It’s time for the seasonal blog post! Winter in Utrecht has started early this year with lots of snow, therefore just one picture with snow will not do. The two pictures shown here are both connected with law and history. To make things more interesting I more or less turned around to take each picture at the Janskerkhof, the square around the St. John’s Church, in the inner city of Utrecht.
The blazon on the facade of this seventeenth-century building might look familiar for visitors of this blog. On the page for Dutch legal history I show the blazon of the Province of Utrecht as a part of the United Dutch Provinces with the motto Concordia res parvae crescunt, “Small things grow through unity”. The former Hoofdwacht adjacent to the Janskerk was in the seventeenth century the main guard-house of the city. It now houses the office of the department for postgraduate legal education. During the summer the Utrecht Summer School, too, uses this building as one of its offices. The choir of the Janskerk housed until 1820 the university library. The bronze statue of Anne Frank was created in 1959 by sculptor Pieter d’Hont (1917-1997). Every Saturday a lovely flower market is held at the Janskerkhof square. No doubt this has inspired the members of a female student association to establish the tradition of laying flowers at the pedestal of the statue whenever one has successfully passed examinations.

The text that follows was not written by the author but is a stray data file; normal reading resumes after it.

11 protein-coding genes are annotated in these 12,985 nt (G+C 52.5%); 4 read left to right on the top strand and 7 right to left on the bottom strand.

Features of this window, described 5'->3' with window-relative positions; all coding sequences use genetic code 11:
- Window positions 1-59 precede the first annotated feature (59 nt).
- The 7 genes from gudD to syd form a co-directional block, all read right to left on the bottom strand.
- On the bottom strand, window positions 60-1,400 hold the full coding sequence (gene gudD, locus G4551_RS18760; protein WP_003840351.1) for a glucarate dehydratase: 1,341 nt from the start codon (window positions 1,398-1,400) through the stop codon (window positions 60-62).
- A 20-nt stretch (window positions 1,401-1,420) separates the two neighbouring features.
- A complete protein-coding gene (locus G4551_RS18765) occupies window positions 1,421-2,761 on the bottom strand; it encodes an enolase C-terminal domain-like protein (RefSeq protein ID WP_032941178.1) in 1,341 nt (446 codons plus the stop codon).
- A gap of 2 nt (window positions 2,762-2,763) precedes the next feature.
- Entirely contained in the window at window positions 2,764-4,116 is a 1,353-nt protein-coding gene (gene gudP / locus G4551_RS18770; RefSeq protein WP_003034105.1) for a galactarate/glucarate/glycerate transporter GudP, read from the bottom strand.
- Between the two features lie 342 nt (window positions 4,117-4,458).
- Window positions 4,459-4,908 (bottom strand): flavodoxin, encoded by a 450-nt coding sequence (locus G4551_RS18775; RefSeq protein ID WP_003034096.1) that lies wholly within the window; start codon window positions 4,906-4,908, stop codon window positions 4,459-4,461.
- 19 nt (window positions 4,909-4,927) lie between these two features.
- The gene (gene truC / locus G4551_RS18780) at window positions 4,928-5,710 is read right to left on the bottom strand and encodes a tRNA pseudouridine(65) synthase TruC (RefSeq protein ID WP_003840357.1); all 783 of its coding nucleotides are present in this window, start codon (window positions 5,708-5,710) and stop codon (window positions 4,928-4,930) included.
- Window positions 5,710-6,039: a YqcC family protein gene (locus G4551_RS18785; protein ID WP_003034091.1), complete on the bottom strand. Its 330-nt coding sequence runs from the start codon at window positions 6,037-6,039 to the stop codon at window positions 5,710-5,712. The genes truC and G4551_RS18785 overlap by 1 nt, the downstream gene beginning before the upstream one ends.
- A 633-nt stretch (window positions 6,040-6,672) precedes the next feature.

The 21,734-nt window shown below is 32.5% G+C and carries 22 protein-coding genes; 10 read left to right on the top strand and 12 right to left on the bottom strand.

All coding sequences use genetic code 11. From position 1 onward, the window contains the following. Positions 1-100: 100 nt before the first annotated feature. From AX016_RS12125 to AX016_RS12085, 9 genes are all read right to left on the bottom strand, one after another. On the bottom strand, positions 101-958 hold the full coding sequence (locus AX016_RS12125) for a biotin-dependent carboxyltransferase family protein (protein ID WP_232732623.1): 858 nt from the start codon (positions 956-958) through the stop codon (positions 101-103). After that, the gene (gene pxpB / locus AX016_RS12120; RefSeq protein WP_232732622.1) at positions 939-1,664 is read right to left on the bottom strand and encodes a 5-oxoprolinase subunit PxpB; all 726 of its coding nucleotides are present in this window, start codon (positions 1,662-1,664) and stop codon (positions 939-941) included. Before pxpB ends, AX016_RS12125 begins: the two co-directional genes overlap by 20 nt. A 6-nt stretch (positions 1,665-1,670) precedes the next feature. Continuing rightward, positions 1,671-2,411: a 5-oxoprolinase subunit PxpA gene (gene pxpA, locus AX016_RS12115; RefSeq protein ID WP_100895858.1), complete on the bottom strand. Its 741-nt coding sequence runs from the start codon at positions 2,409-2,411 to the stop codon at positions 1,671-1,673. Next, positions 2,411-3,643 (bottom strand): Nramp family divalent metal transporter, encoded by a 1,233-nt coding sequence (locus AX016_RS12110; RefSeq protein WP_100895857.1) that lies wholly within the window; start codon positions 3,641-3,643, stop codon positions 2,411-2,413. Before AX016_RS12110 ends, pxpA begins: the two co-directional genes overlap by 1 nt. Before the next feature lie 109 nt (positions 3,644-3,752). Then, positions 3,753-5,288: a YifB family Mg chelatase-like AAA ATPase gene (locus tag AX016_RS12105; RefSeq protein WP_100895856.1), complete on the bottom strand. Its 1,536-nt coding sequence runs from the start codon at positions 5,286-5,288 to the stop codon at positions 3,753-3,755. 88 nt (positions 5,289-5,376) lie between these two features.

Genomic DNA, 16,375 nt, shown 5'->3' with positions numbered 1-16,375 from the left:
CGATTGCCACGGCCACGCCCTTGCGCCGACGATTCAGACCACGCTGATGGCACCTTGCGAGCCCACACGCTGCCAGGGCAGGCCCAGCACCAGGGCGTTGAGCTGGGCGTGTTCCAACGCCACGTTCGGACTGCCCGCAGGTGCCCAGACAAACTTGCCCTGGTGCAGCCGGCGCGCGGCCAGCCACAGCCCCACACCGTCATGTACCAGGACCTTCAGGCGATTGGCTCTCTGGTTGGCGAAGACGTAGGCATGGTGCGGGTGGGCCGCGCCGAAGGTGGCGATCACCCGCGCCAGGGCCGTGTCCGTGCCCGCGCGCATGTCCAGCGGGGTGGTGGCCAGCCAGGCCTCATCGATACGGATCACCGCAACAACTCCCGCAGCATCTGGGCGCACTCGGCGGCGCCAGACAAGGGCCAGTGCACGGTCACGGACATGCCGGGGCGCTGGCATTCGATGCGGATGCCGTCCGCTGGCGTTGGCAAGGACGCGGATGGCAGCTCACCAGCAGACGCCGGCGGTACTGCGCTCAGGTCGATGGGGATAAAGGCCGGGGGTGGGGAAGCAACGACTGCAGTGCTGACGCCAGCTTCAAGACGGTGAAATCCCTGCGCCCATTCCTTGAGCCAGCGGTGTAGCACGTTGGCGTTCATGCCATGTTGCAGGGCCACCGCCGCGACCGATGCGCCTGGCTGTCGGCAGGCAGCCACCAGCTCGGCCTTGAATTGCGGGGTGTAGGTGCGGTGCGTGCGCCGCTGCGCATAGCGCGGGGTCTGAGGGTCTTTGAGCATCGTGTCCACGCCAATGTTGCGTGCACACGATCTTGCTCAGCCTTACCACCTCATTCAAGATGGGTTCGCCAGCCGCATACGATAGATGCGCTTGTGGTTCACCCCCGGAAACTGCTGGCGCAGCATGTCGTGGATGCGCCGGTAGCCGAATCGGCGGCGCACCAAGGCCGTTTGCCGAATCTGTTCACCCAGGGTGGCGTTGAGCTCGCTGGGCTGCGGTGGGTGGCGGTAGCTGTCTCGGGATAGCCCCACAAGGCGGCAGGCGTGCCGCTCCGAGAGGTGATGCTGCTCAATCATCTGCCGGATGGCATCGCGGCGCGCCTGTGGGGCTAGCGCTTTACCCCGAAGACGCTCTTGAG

Let’s now turn around:
One can access the Utrecht Law Library at several entrances. It is remarkable the entrance at the Janskerkhof is not also its main address! The elaborately decorated entrance was built when after 1580 a former Franciscan convent was turned into the seat of the States of Utrecht. Between 1809 and 1811 a tribunal was housed in this building during the French occupation of The Netherlands. In the nineteenth century Utrecht University housed here medical laboratories and its anatomical museum, now housed at the University Museum. The zoological department remained here until 1975. In 1981 the building reopened after extensive restoration to house the Law Library.
Since a few years large flags and photographs are put on display at the Janskerkhof to attract visitors to all kind of events. This time the outer flags point to the exhibition Treasures from the Forbidden City, featuring mechanical music instruments from Beijing at the National Museum for Mechanical Music Instruments. The flag in the middle alerts you to the yearly chamber music festival led by violinist Janine Jansen. The Janskerkhof was one of the places where composer and carillon player Jacob van Eyck (1590-1657) played on recorder his wonderful variations on all kind of songs, chants and psalms. Music is no newcomer here!